I watched a bit of Julie Taymor's operatic Titus Andronicus
. I've been pondering her choice to cast the reedy Alan Cumming as Saturninus and give him a little Hitler hair flop. As cast and played, from the git-go we know he's an evil munchkin. So it's hard to understand why Titus Andronicus chooses him over the adorable, deep-eyed Bassianus to be the next emperor.
Now the question is: would it have been better to cast someone adorable as Saturninus, or at least someone strong and leaderly, so we can understand why Titus would choose him? And then we can be with Titus's point of view as Saturninus's evil comes out.
I'm not sure if that would
have been better, though. Is the point of the play that Titus makes a terrible mistake based on his blind adherence to old Roman custom, and that is his downfall -- his tragic flaw -- all through the play? He simply does not consider whether Saturninus or Bassianus would make the better Emperor, he just chooses the older son.
If you are telling the story of Hitler's rise, for example... it seems amazing that people would follow the guy. Charlie Chaplin was not the only person to see how ridiculous Hitler was, with his angry yelling and his little mustache, and yet one of the most sophisticated nations fell in love with him. Do you try to cast a charismatic actor, so we'll see what the Germans saw? Or do you cast an actor who will make the insanity clear?
In a B story that we just junked on one of our "Exposure" scripts, we introduced a woman who'd turn out to be a pathological user in the last act. In the first version, it was clear from the beginning that she was a nasty piece of work. In the second draft, we did our best to present her to the audience the way she was coming across to our main character, and only gradually reveal the nasty side.
My question to you, class is: is it always better to save the reveal? Or do you sometimes want to warn the audience in advance that the hero is making a big mistake? And if so, what do you achieve that way?
I could think of situations where I might choose either possibility.
And if so, what do you achieve that way?
It could create a heightened desire to see how the hero will react when he learns what we, the audience, already know.
Finding out when the hero does lets you perhaps share his shock but may not let you enjoy his reaction as fully as you would if you'd been anticipating it.
Not to mention, is there anything better than yelling "are you an idiot" at the TV?
That's a great question, Alex, and I think clever casting is a big part of when/how you reveal the true nature of some characters.
For example, if one were to cast Brad Dourif in the role of the cheery new next door neighbour who works as a veterinarian and loves kids, I'd begin to suspect almost instantly that he's really some sort of psychotic freak -- and I would expect the story to reveal that by the second or third act out.
However, if you were to cast say...Jeffrey Pierce in the role, well, revealing his sinister side, either slowly or in one shocking scene would totally blow me away.
So, find the right actor for the part and blow me -- away, that is. :-)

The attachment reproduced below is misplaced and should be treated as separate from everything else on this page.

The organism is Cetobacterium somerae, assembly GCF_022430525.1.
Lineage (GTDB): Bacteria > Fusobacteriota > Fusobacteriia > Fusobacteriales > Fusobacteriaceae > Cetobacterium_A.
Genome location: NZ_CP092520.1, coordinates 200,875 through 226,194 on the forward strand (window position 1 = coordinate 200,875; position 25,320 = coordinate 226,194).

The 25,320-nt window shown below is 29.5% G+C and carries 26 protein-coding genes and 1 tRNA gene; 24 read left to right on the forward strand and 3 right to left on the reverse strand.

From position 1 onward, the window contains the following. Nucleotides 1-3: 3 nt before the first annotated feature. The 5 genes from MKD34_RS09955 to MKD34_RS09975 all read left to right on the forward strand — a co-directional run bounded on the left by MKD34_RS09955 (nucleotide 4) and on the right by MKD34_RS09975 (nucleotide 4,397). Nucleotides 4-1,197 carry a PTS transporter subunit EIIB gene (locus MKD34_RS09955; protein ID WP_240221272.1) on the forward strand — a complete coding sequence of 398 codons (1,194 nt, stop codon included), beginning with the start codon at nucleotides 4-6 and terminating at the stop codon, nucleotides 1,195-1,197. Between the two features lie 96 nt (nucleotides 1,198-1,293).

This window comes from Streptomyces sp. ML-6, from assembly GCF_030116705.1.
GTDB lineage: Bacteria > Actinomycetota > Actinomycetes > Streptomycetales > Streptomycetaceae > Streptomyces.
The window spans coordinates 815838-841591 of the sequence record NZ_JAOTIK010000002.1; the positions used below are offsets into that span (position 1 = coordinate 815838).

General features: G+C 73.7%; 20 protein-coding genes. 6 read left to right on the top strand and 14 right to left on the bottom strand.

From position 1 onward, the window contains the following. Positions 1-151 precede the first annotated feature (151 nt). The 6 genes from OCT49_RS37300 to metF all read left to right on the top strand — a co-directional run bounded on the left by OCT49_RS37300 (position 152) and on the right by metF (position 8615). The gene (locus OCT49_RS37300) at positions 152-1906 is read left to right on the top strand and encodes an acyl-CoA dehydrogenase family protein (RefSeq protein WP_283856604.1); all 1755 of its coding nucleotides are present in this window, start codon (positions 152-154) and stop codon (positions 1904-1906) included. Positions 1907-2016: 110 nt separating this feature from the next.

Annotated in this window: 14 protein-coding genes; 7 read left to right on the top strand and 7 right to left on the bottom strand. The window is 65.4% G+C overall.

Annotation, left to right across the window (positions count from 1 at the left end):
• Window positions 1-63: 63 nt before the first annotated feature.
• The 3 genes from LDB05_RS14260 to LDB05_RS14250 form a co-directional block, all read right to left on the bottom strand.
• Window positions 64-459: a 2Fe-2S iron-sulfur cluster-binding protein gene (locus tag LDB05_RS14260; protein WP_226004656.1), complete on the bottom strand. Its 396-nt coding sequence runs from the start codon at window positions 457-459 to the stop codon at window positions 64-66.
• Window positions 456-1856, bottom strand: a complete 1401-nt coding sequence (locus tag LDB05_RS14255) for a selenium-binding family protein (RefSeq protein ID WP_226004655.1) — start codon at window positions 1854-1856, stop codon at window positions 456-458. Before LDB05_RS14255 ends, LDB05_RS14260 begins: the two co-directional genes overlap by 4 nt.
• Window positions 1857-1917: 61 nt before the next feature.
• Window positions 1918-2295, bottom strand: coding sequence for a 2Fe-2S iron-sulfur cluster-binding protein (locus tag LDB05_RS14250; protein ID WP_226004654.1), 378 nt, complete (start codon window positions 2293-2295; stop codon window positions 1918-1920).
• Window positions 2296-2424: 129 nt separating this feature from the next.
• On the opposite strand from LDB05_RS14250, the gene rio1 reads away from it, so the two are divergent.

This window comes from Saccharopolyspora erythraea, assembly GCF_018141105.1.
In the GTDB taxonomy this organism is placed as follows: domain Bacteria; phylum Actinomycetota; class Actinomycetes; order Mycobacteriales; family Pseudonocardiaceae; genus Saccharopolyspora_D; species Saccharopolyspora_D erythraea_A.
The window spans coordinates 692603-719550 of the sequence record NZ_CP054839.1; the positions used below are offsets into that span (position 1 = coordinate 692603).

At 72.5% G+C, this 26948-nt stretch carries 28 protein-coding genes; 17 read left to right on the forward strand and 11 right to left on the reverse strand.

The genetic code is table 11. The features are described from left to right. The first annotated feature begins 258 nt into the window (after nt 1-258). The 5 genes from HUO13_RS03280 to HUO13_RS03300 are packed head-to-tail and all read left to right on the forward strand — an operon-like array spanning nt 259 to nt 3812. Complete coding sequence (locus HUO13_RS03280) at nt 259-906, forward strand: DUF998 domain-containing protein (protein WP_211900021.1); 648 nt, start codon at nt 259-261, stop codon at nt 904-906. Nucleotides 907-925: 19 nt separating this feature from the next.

When I was a kid, I met a woman who'd grown up in Hitler's Germany. And I asked her that question: Why did people follow him? What was the appeal?
Her answer was quite interesting.
She compared his appeal to that of Dustin Hoffman. Woman thought he was "cute". So when he screamed in those speeches, it had an impact. If this stuff makes him angry, it must be really bad.
There was even a rather frigthening moment when she spoke of his "watery blue eyes" that I saw the spell falling over her once again.
Would it work if you cast Hitler that way? I don't know. But it would be quite chilling.
As for TITUS ANDRONICUS, I think it's pretty clear from the text that the audience is supposed to know Titus is making a mistake. And in this case casting against type wouldn't work. Most likely one of the reason Shakespeare returned to the basic idea (parental attitudes toward their children) in KING LEAR with quite different results.
Marketing will change your strategy, too—thanks to T2's staggering hype, everyone knew when they bought their ticket that Schwarzenegger was a good terminator, so that reveal was an empty one. Since we never know how much is going to be shown in commercials, selecting which reveals to sacrifice to the marketing mammoth is a choice battle.
I love it when actors are cast against type and the writer feints by turning the "good guy" actor into a villainous scum by saving the reveal. In fact, it's so unsettling that I start thinking... my god, if he's not the good guy, then anything could happen!
Generally, I'd say save the reveal. Although I do agree with Mackey, too—if can be a hell of a lot of fun to have an interesting character to watch (someone really angry or unpredictable) and tip off the audience early who the bad guy is and make us bite our knuckles until the showdown.
Side note: I saw a stage version of Titus with Brian Cox. In that adaptation, the Romans were dressed in dusty, dirty clothing and my drama professor told me later, "The whole point to Titus is that the Romans were the most civilized people for their time. They had irrigation and city planning and ironed their own clothes. These people weren't barbarians, so when they begin doing barbaric acts, it's meant to be that much more shocking."
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